Creating websites may seem to have no particular impact on the environment, but unfortunately, this is far from the case. The web, in its entirety, is responsible for 3.7% of greenhouse gas emissions, which are themselves largely responsible for the climate change we’re facing.

And this is mainly due to the energy consumption of servers and data centers. This is because they run non-stop to guarantee uninterrupted access to the websites and other types of data they host, generating huge quantities of CO2 every year.

What’s more, heavy websites, containing numerous high-resolution images, HD/4K videos, or complex scripts, require more energy to load, exacerbating their environmental impact.

You can mitigate these effects by optimizing site performance: Compress images without losing quality, use more streamlined code, avoid excessive use of resource-hungry animations and scripts, and above all, opt for eco-responsible hosting like Greengeeks, for example. These hosters are distinguished by their use of renewable energies or carbon offsets for emissions generated.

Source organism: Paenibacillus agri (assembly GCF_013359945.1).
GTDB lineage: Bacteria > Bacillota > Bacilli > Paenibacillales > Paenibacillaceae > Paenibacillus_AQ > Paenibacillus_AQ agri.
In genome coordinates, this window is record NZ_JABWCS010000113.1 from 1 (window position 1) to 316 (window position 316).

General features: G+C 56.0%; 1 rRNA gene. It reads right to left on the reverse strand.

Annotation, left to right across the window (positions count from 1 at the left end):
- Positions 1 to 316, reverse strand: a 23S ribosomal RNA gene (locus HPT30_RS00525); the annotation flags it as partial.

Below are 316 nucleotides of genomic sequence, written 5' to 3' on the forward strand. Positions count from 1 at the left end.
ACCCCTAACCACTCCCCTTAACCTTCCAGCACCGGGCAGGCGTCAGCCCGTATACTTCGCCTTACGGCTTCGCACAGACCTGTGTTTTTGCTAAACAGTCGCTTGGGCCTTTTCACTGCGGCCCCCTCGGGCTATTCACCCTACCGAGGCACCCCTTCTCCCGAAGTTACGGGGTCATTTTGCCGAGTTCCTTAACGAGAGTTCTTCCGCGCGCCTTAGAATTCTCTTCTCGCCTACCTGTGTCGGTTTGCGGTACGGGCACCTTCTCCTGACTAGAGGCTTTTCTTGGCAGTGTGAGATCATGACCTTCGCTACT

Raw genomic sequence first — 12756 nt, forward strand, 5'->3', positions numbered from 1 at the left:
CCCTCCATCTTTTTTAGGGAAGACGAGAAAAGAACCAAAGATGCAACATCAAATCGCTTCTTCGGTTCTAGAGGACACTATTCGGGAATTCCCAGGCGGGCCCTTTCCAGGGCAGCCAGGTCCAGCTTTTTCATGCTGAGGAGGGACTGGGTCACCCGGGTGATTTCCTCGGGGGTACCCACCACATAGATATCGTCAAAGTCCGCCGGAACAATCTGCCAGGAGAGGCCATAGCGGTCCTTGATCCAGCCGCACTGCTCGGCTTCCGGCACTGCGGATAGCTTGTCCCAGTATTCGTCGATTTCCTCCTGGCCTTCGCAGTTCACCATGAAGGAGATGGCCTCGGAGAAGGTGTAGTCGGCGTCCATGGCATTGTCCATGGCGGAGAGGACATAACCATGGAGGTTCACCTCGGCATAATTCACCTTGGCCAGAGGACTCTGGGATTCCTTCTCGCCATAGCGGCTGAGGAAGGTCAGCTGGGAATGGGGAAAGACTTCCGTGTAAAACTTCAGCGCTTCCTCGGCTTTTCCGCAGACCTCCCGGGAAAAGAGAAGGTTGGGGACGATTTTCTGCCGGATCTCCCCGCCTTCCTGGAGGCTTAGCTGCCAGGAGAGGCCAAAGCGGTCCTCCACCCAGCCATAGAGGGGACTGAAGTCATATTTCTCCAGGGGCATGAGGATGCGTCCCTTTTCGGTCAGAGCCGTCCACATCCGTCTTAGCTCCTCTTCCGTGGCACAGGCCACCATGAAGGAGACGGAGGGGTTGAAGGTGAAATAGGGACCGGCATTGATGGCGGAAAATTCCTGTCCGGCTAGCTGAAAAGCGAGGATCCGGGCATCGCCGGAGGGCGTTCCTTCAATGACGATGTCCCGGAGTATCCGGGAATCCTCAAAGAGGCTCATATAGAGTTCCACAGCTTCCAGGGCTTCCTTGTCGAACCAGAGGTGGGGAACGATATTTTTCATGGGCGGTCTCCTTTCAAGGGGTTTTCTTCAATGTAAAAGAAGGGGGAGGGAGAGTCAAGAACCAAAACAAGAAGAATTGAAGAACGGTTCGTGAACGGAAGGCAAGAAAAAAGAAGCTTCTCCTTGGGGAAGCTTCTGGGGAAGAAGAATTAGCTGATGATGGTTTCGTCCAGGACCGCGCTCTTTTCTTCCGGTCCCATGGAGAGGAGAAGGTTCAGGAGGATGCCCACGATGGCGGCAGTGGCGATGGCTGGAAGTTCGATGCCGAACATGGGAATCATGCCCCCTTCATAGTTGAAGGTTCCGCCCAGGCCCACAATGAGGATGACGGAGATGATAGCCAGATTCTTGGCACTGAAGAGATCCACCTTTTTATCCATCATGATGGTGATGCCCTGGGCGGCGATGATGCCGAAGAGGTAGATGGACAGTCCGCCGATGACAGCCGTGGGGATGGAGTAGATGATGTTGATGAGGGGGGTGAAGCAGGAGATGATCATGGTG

Pros

  • You can work from home or anywhere else as long as you have an Internet connection.
  • The use of No-Code tools makes it easier for you to create websites.
  • No need to learn all web languages.
  • You can learn the basics fairly quickly.

Cons

  • Without prior knowledge of HTML/CSS, basic web design, and SEO, your sites may not be very “professional”.
  • Requires discipline and willpower to follow training courses.
Disclaimer, please read this

Legal and administrative aspects of the ideas you'll find on Sweekr are rarely discussed because they vary greatly depending on the country you live in. I would advise you to check with your local adminitration before starting any business. Keep in mind that if you make money, the state will ask for "its share" in order to guarantee the proper functioning of schools, hospitals and other public services. Therefore, you will probably have to acquire a micro-entrepreneur status, or any other similar.

Please also note that there are currently NO affiliate links on Sweekr! This means that NO commission is charged when you make a purchase from any of the sites recommended here. Some links are optimized for performance testing only, and each recommendation reflects the opinions or evaluations of the writer of this article. And be sure you'll be notified if (and when) this situation ever changes.

This article could be completed or improved with your help. Feel free to leave a comment below if you have any question, a relevant remark, a feedback, additional information or spotted any error.Go to comments